The shift to network functions virtualization (NFV) is reshaping the telecommunications landscape by shifting importance away from the traditional switch and router hardware and on to the server. By changing the fabric of the legacy proprietary infrastructure, NFV is transforming the culture of the industry as a whole.

Carriers are moving rapidly towards NFV with over 35% of telecom operators reporting that they were planning to deploy NFV in 2015. The transformation towards virtualized network platforms is still in its early stages of what is predicted to be a 15-year maturation period, however the industry can expect a rapid jump in the global NFV market from US$2.3 billion to US$11.6 billion in the next four years according to data from IHS’ July 2015 report. It is imperative for Latin American nations and the ICT providers within them to invest in NFV to ensure the continued growth and push the region into the future.

NFV opportunity: Capitalizing on connected devices

The growth of the middle class and its disposable income, as well as the declining cost smartphones and tablets, has led to an influx of connected devices in Latin America. This influx has caused bandwidth congestion that has traditionally forced telecom providers to invest in costly infrastructure deployments to meet demand. The introduction of NFV offers an alternative to these CAPEX and OPEX intensive deployments by providing an agile, scalable solution that can be deployed to new markets very quickly.

These connected devices make up the much buzzed about Internet of Things (IoT). The IoT is gaining momentum and maturing everyday and as it does, end-users’ experience expectations are growing in stride. These users are often not thinking, or even aware, that the data streamed through their devices depends on an intricate web of infrastructure – the only concern is the quality of the data stream and the cost to obtain it. By leveraging NFV over existing subsea and terrestrial networks, carriers and ISPs can provide new users outside of their domestic market with the connectivity they rely on, all at a lower cost than a traditional deployment to the provider.

NFV opportunity: XXXI Olympic Games
Sao Paulo, Rio de Janeiro, Bogota and Caracas are noted as a handful of the most significant Points of Presence (PoP) in the world and through NFV, the Latin American ICT community can open the doors to the region to a plethora of international players. NFV enables carriers and ISPs to not only grow into new ecosystems and support new partnerships, but also capitalize on the steady growth of the region’s economies quickly and without the need to invest heavily in equipment. NFV also allows these organizations to scale quickly and seamlessly to meet demand, which can fluctuate quarter to quarter or in great leaps when milestone events take place.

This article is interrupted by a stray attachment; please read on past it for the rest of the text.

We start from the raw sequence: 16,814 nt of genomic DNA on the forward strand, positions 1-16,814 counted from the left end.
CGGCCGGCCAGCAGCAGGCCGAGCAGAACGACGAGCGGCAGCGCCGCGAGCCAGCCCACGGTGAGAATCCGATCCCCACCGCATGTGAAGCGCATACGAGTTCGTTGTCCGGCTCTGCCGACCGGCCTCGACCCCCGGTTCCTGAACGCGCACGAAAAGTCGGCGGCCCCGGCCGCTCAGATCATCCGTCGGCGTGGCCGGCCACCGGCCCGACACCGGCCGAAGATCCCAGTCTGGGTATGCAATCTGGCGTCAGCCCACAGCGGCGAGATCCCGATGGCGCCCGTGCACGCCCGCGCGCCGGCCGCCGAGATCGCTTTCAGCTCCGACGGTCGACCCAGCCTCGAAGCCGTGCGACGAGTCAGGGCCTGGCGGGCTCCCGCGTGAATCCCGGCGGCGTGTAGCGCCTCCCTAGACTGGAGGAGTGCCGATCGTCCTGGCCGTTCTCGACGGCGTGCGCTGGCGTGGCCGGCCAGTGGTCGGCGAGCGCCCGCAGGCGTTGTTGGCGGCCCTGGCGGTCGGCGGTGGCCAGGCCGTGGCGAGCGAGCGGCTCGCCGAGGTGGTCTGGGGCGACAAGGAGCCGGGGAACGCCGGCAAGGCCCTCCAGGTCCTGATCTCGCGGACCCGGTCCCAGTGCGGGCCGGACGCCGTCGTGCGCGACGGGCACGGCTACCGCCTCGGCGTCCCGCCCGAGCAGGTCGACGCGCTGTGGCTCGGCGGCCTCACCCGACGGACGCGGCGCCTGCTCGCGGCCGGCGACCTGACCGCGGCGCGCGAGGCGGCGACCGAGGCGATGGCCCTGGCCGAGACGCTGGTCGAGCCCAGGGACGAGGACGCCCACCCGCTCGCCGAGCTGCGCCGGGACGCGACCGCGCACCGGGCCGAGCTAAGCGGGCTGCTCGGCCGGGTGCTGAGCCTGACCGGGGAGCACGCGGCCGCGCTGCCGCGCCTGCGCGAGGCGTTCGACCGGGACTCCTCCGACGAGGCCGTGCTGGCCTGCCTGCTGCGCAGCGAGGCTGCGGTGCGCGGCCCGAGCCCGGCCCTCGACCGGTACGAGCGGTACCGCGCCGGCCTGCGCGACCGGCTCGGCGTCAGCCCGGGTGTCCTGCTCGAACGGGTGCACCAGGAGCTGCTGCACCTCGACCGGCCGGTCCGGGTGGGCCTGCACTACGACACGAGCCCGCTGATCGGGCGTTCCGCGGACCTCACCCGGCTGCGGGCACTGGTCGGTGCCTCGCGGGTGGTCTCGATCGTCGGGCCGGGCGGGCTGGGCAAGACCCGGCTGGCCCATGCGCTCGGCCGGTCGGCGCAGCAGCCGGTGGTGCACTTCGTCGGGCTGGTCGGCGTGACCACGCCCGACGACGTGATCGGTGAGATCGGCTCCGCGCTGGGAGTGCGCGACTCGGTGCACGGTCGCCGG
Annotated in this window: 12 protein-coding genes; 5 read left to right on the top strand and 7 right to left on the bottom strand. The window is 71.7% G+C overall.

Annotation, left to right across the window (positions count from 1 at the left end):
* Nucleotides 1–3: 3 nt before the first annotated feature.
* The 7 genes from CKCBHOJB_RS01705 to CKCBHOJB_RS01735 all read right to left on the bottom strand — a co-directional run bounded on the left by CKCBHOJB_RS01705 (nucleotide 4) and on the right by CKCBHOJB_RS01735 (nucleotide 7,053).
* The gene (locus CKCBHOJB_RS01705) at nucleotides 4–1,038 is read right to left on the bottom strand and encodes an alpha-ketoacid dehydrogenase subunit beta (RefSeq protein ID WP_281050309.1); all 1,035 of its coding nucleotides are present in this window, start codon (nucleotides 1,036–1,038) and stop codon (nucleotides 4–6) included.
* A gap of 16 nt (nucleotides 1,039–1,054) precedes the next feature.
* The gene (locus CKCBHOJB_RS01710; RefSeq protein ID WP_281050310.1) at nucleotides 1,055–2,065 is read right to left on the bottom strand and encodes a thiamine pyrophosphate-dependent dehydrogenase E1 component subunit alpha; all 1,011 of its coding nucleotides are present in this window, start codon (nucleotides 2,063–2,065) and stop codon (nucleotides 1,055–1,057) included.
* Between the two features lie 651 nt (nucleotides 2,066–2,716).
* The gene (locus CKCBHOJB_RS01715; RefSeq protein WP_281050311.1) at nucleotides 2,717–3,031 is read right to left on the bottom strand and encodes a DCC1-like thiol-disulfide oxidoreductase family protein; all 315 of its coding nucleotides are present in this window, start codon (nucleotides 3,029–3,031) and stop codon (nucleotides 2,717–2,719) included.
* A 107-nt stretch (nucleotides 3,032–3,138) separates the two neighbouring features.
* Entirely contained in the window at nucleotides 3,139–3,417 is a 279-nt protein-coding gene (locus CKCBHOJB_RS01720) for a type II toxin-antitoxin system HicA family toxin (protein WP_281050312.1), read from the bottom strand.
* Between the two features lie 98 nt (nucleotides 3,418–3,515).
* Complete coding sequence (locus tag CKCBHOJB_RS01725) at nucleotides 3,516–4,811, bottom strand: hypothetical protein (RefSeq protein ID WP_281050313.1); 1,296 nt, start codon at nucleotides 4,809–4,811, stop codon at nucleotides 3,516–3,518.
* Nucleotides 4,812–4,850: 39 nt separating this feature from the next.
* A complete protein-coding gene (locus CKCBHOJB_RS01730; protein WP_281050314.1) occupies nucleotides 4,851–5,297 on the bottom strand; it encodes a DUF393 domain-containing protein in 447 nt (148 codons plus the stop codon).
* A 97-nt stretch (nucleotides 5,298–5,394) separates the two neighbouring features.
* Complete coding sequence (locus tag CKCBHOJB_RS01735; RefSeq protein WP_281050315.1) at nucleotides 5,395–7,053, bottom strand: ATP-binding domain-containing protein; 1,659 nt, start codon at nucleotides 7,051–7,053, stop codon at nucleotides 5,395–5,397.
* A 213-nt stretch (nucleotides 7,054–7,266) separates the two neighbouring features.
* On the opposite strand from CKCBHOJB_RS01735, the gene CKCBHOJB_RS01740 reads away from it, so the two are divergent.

These Latin American PoPs will become even more important to international carriers as all eyes turn to the continent in 2016 for the XXXI Olympics in Rio de Janeiro. Demand for connectivity into the region will be at an all time high as 10,500 athletes from 205 countries descend upon 157 venues in Brazil. By turning to virtualization, organizations can deploy network services in the region during the Olympic Games without needing to find the money, power or space associated with new hardware deployments.

The bottom line

For international service providers, adopting NVF offers an opportunity for differentiation in a market that is seeing greater competition. Services enabled by NFV provide growth avenues for international service providers, as well as their customers. They provide the ability for Latin American based ISPs and carriers to “acquire” an international network and extend their presence to Internet exchanges in U.S., for example.

NFV enables ISPs and carriers to aggregate services from various providers at the source, thus improving reliability and reducing costs. Simultaneously, they are enhancing their presence in new local markets, which enables them to provide better overall service offerings with more attractive margins.

For U.S. based companies, leveraging such services allows for quick entry into markets like Brazil, which are typically challenging to break into. In both scenarios NFV enables customers to do so without an extensive capital investment, yet benefit from reduced operational cost and ultimately a reduced business risk. Further, the companies opting for NFV services generally do not want to operate a foreign entity, own assets that will subject them to additional taxes, or set aside resources to learn and enforce local regulations. NFV enables companies to avoid these headaches and the red tape to quickly deploy into new markets.

Up until recently NFV was a buzzword with significant future impact on the ICT community, specifically in developing markets like Latin America. This innovative solution has the potential to push reliable connectivity to and within Latin America to the next level, further supporting the growing economies, forging new partnerships and connecting the region to the global community.

Related Articles

This website uses cookies to improve your experience. We'll assume you're ok with this, but you can opt-out if you wish. Accept Read More